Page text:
You can use whatever noodles you like.  Homemade are obviously best.  However, I have given up on making my own noodles after several failed attempts…. It was quite a debacle actually.  Also, I served this with a whole grain baguette.


9.5 = Taste (5 from me and 4.5 from my husband)
5 = Ingredient Availability – available anywhere!
5 = Prep Time (easy to make and very little time)
5 = Cost – all very inexpensive items

24.5 out of 25 – Knock your socks off!

5 = Family Bonus – My entire family loved this recipe.  The clean their plates kind of loved it (even Jarris, my 14 year old)!

I haven't figured out if I like it so much because of the flavor or if I am in love with the simplicity of it... Perhaps a little of both.  Either way, I had so much extra time on my hands that I was able to referee half a dozen household arguments, help Parker with his homework AND write this blog post...  Hope you enjoy it!  

Wednesday, October 10, 2012

My Vomit of Thought: A McDonald's Epiphany

My husband and I took our son and his God-brother, Andrei, out for a quiet dinner last night—a little bit of elegant dining at McDonald's (don’t judge).  While I enjoyed my 3-piece Chicken Select (minus the fries) and my husband enjoyed whatever he enjoyed (what happens at McDonald's stays at McDonald's), I tried to find my happy place and relax—we had a pretty rough, long couple of days and I didn’t feel like cooking and couldn’t find the wherewithal to plan ahead. 

Suddenly, the serenity of the room was shattered and the dulcet sounds of Muzak and children’s laughter were silenced by a blood curdling cacophony of screams that reverberated off the Plexiglas and glass walls.  I startled from my revere by what I was sure must be the rapture, only to find the angelic face of a single two-year-old babe who’s mouth was shaped in a perfect O.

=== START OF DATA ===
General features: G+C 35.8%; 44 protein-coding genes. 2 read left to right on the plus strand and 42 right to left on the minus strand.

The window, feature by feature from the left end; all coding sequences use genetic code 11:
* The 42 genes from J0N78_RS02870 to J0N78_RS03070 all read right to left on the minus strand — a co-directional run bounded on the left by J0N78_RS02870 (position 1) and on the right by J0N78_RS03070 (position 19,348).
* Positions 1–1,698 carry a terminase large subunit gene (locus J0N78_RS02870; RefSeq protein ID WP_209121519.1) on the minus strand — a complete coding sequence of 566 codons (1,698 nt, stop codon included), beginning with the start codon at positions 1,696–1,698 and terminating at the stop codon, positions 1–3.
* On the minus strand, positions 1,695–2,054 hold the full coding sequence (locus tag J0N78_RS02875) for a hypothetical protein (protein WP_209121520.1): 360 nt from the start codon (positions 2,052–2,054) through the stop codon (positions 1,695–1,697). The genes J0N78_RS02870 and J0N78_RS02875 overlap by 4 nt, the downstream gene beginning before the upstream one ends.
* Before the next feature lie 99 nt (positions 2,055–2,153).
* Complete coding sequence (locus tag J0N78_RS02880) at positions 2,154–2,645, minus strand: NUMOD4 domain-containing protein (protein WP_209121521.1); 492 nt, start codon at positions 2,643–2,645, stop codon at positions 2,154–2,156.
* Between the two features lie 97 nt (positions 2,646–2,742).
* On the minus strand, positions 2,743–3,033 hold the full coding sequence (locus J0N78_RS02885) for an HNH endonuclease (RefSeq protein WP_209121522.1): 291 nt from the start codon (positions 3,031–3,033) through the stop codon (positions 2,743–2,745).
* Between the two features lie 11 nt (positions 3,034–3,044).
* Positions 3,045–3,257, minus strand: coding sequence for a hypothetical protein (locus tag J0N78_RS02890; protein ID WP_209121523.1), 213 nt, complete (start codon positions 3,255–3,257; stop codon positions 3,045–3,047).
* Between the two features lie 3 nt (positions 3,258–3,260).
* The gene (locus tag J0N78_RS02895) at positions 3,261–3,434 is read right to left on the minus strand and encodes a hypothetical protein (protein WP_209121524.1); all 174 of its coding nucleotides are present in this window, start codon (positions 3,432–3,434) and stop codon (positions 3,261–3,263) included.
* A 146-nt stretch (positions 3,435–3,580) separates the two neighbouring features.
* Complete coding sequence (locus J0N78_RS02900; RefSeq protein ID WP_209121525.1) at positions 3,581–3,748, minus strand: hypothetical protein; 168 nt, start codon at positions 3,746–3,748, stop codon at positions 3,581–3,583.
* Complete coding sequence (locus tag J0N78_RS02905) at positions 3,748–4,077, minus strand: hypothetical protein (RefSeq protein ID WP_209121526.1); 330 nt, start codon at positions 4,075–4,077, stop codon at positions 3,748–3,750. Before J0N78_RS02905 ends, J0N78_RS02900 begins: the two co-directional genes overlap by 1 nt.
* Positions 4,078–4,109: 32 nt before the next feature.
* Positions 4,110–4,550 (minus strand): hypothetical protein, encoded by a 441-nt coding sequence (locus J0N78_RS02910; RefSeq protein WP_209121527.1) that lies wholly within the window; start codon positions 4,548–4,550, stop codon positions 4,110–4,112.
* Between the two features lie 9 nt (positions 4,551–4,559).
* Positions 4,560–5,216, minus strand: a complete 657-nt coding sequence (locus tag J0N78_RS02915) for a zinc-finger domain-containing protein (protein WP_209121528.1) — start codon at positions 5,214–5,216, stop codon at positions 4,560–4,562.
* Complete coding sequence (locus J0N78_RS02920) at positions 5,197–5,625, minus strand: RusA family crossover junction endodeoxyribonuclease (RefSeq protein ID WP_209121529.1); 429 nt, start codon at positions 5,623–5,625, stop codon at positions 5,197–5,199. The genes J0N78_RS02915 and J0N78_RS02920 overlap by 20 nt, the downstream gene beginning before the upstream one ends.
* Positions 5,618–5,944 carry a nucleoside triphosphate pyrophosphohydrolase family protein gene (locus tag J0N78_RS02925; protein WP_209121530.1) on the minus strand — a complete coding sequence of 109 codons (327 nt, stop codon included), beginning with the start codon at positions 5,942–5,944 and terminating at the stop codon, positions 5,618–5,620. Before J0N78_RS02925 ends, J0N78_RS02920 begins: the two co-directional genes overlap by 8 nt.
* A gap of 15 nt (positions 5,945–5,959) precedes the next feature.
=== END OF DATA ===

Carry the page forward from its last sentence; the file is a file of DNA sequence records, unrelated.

I’m no stranger to McDonalds Play Place and I know it’s a place for kids to be kids—it’s a place for kids to have fun, learn forbidden vocabulary and share communicable diseases.  However, we are not talking about a forgivable handful of occurrences, but an innumerable, migraine-inducing amount of bring-you-to-your-knees screams (the type that would make Jamie Lee Curtis proud).  Unfortunately, the reproachful glances of the entire room seemed to either miss or be avoided completely by the parents’. 

I found myself staring at the back of the poor mother’s head, contemplating what she was thinking and if it was appropriate for me to say something.  I found myself wondering what type of parents’ would let their child behave so savagely.  Perhaps they didn’t know appropriate McDonald’s decorum (if there were such a thing) or maybe they didn’t care—were they the type of people who left dirty diapers in Wal-Mart parking lots?  I mean, what kind of people can be so unaware of an entire room’s discomfort?  I also contemplated whether the child may have a disability and wondered if I misinterpreted the parent’s faces—what I thought to be defiant and unapologetic may actually be exhaustion and fatigue.